[quote]By Sushmitha Suresh
Graphic by Sushmitha Suresh[/quote]
With around 100 million users, Snapchat has taken social media communication to a new level. Instead of texting, people find it easier to communicate over Snapchat rather than to call or even text. But, the question should be posed, with the filters of the app, do we lose our sense of self? Are we altering our real appearances to create an internet personality?
“As if selfies weren’t taking off as a global sensation already, this Snapchat update was a serious confidence booster when it came to selfies and picture taking self-esteem,” Julianne Stanley, writer for Growing Social Media, said.
We were introduced to easy-to-use filters in 2010, when Instagram was first launched. We were surprised at how easy it was to enhance our pictures and make our low resolution photos a little prettier. But, have we taken this technology too far?
“I think people use filters on their photos because when you’re given the chance to tweak your appearance, it can be tempting. Everyone wants to look their best and give a good impression,” senior Caroline Bourg said. “When everyone else seems flawless on social media, people feel like they stick out if they don’t put effort into their appearance.”
According to an informal survey, 47.1 percent of Metea Valley students admit to using Instagram filters and 77.7 percent use Snapchat filters. Recently, Snapchat released lenses, that are fun animations that may turn you into a dog or a person
throwing up a rainbow. One of these particular lenses, however, seems to alter your face so minimally, that it takes away your possible flaws with a classic bright filter, a trim of your face and the slight enlargement of your eyes.
According to Buzzfeed writer Kiera Wright-Ruiz, people in Korea popularly get plastic surgery to enlarge their eyes and lose weight off of their face in order to look “kawaii”, a Japanese term meaning cute. The procedure just widens their eyes enough for them to look more attractive in terms of Korean society expectations.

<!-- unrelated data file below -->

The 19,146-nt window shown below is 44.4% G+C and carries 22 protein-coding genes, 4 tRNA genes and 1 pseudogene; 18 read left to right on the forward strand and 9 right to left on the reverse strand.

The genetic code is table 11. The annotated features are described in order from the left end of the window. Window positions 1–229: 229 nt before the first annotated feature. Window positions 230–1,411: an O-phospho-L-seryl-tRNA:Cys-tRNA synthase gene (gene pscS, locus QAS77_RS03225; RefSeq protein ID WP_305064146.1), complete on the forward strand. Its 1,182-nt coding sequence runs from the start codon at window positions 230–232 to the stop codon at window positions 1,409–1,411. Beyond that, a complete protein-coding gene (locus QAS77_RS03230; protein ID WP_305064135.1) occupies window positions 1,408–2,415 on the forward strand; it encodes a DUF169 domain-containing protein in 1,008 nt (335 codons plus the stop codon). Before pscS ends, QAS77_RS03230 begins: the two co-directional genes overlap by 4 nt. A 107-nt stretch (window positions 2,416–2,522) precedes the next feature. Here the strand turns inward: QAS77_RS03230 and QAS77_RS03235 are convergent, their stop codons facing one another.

[quote]GIF by Sushmitha Suresh[/quote]
[quote]Photo courtesy of BuzzFeed[/quote]
48.6 percent of students have admitted to using a filter to alter their appearance. We’re starting to create something called “internet personalities”, places where we can portray ourselves in a different light. What people see in real life is no longer what they will see online. Because one person started editing their photos to look beautiful, everyone’s trying to match them. We’re trying to meet these insane standards on social media. Is this what we’re really going to call beauty?
Filters from The Stampede on Vimeo.
[quote]Video by Sushi Suresh & Madison Mohns (Youtube: @sushimohnster)[/quote]
According to a recent survey by Luster Premium White, our generation will take over 27,000 selfies in our lifetime. Are certain filters taking this narcissism to an extreme? “It creates unrealistic expectations for people. Nowadays, everyone is so glued to their phones and when there’s such large exposure to apps like Instagram, it has a large lasting impact and furthers the expectation,” Bourg said.
Top models that have thousands of followers on Instagram use filters and photo editing apps on the daily. Kamie Crawford, a model from Maryland, tells Kate Friedman, writer for Elle, that the “Ideals of beauty are so farfetched, it feels like every single moment you have to be perfect,” she said. “Usually I do underneath my eyes, dark circles or creases. I also use Perfect365, an app that can give me eyelashes because mine are really short.” For someone that recognizes that the societal expectations of beauty are incredibly hard to meet, she definitely submits to them by using the technology she’s presented with.
It starts with a simple filter that enlarges your eyes, shaves a couple pounds off of your face, and clears your skin. This can all be done by the click of a button. Whether or not we submit to this new level of narcissism is our choice, but the fact of the matter is, that you can’t believe everything you see online anymore. We will continue to falsify our appearances so our insecurities don’t get the best of us. “I feel like filters are a temporary fix,” Bourg said, emphasizing the air quotes around “fix”. “The best thing we can do is build up each other’s confidence so people don’t view filters as something that’s necessary.”
*Disclaimer: This article is categorized as Opinions. The views of this article are that of the writer and do not represent the Stampede staff as a whole and should not be interpreted as a staff editorial.